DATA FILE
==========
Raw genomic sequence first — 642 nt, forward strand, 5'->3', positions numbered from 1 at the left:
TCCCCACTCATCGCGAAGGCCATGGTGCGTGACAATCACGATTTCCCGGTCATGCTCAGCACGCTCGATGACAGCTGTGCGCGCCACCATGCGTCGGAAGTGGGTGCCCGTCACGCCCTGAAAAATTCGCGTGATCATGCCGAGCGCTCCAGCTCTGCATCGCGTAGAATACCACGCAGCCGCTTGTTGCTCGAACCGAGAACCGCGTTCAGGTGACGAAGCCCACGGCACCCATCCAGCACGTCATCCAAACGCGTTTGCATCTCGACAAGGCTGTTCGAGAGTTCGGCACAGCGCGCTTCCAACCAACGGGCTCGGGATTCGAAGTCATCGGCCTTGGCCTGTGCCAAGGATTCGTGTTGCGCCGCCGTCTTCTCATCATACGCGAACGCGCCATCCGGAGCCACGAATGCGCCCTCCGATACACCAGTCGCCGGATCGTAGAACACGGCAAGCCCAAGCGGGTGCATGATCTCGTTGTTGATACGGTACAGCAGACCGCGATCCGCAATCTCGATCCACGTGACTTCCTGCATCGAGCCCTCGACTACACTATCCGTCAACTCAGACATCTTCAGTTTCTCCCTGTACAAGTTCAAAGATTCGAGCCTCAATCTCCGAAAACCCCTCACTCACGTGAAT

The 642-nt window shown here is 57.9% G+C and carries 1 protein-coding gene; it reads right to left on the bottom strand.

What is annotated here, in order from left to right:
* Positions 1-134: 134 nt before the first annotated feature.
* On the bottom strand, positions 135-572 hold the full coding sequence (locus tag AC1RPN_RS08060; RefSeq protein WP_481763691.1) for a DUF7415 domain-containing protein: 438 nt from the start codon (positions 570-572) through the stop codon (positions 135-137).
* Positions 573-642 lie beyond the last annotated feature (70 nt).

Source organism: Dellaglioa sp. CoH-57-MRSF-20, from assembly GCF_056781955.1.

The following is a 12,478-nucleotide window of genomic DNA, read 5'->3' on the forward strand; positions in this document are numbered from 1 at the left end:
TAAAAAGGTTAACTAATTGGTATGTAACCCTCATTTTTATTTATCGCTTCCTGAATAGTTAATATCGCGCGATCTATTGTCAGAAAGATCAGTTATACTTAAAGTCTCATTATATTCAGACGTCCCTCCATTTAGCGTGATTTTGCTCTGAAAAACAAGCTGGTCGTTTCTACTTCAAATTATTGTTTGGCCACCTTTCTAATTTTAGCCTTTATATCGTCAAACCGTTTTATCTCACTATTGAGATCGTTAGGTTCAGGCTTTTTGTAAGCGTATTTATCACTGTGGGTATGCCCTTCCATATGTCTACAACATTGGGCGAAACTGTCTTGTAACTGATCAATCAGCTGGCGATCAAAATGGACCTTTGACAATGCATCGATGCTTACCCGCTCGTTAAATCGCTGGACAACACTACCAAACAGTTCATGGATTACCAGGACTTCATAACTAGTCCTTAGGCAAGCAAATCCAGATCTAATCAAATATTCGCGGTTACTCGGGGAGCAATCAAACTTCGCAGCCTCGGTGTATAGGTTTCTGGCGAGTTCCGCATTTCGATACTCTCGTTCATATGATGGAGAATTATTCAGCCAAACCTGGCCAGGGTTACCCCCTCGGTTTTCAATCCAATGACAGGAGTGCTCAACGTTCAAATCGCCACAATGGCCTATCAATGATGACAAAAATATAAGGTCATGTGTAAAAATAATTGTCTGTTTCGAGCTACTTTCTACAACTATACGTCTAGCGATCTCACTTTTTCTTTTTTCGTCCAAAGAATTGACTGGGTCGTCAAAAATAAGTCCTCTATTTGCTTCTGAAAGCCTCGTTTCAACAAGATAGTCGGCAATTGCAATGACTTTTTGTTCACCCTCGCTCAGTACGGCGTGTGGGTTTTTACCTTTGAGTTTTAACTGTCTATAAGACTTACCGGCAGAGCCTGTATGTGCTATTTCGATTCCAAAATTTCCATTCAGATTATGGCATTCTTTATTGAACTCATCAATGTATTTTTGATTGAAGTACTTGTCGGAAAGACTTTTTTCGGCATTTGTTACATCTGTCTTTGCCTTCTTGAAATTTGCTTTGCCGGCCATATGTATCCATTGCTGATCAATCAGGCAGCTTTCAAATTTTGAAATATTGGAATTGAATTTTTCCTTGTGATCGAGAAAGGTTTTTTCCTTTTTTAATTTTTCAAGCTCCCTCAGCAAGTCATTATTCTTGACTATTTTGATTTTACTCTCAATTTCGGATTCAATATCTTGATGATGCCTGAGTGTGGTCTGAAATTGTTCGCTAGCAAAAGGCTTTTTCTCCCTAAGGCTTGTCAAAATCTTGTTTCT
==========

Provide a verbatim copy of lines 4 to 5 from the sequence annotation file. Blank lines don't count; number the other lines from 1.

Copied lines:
What is annotated here, in order from left to right:
* Positions 1-134: 134 nt before the first annotated feature.